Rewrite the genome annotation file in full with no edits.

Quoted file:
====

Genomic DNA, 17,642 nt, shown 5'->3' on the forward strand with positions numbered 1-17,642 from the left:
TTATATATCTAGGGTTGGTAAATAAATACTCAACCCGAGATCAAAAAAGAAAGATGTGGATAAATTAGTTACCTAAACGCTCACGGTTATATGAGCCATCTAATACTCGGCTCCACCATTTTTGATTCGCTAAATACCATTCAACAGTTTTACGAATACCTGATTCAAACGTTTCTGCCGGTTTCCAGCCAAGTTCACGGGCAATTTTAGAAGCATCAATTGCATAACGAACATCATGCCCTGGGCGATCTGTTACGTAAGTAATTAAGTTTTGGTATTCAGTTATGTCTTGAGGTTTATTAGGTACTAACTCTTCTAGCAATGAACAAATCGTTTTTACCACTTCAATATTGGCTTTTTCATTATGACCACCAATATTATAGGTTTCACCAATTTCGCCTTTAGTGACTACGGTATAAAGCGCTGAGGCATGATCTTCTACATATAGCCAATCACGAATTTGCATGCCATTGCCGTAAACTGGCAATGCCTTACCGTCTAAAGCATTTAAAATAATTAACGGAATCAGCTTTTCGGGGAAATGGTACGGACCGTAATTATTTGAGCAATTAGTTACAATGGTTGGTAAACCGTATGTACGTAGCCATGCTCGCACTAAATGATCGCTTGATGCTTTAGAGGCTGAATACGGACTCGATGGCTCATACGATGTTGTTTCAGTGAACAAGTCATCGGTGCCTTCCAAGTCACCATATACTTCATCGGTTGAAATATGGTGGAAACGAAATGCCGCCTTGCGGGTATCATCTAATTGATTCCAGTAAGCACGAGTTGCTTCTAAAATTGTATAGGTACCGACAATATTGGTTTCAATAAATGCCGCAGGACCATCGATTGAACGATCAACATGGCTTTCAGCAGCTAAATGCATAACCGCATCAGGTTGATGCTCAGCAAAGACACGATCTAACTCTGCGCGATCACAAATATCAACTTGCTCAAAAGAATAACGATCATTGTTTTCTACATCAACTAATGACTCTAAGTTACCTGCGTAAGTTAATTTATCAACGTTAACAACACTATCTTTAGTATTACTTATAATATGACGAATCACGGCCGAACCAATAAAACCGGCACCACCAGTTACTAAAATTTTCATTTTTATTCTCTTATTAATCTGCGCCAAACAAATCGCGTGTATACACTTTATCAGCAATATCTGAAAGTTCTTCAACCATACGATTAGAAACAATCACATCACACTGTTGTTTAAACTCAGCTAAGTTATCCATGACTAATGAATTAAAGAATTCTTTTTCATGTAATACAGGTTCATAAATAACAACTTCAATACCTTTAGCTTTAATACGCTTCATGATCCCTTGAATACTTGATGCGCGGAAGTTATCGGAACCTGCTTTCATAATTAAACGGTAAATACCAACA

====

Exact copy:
Genomic DNA, 17,642 nt, shown 5'->3' on the forward strand with positions numbered 1-17,642 from the left:
TTATATATCTAGGGTTGGTAAATAAATACTCAACCCGAGATCAAAAAAGAAAGATGTGGATAAATTAGTTACCTAAACGCTCACGGTTATATGAGCCATCTAATACTCGGCTCCACCATTTTTGATTCGCTAAATACCATTCAACAGTTTTACGAATACCTGATTCAAACGTTTCTGCCGGTTTCCAGCCAAGTTCACGGGCAATTTTAGAAGCATCAATTGCATAACGAACATCATGCCCTGGGCGATCTGTTACGTAAGTAATTAAGTTTTGGTATTCAGTTATGTCTTGAGGTTTATTAGGTACTAACTCTTCTAGCAATGAACAAATCGTTTTTACCACTTCAATATTGGCTTTTTCATTATGACCACCAATATTATAGGTTTCACCAATTTCGCCTTTAGTGACTACGGTATAAAGCGCTGAGGCATGATCTTCTACATATAGCCAATCACGAATTTGCATGCCATTGCCGTAAACTGGCAATGCCTTACCGTCTAAAGCATTTAAAATAATTAACGGAATCAGCTTTTCGGGGAAATGGTACGGACCGTAATTATTTGAGCAATTAGTTACAATGGTTGGTAAACCGTATGTACGTAGCCATGCTCGCACTAAATGATCGCTTGATGCTTTAGAGGCTGAATACGGACTCGATGGCTCATACGATGTTGTTTCAGTGAACAAGTCATCGGTGCCTTCCAAGTCACCATATACTTCATCGGTTGAAATATGGTGGAAACGAAATGCCGCCTTGCGGGTATCATCTAATTGATTCCAGTAAGCACGAGTTGCTTCTAAAATTGTATAGGTACCGACAATATTGGTTTCAATAAATGCCGCAGGACCATCGATTGAACGATCAACATGGCTTTCAGCAGCTAAATGCATAACCGCATCAGGTTGATGCTCAGCAAAGACACGATCTAACTCTGCGCGATCACAAATATCAACTTGCTCAAAAGAATAACGATCATTGTTTTCTACATCAACTAATGACTCTAAGTTACCTGCGTAAGTTAATTTATCAACGTTAACAACACTATCTTTAGTATTACTTATAATATGACGAATCACGGCCGAACCAATAAAACCGGCACCACCAGTTACTAAAATTTTCATTTTTATTCTCTTATTAATCTGCGCCAAACAAATCGCGTGTATACACTTTATCAGCAATATCTGAAAGTTCTTCAACCATACGATTAGAAACAATCACATCACACTGTTGTTTAAACTCAGCTAAGTTATCCATGACTAATGAATTAAAGAATTCTTTTTCATGTAATACAGGTTCATAAATAACAACTTCAATACCTTTAGCTTTAATACGCTTCATGATCCCTTGAATACTTGATGCGCGGAAGTTATCGGAACCTGCTTTCATAATTAAACGGTAAATACCAACA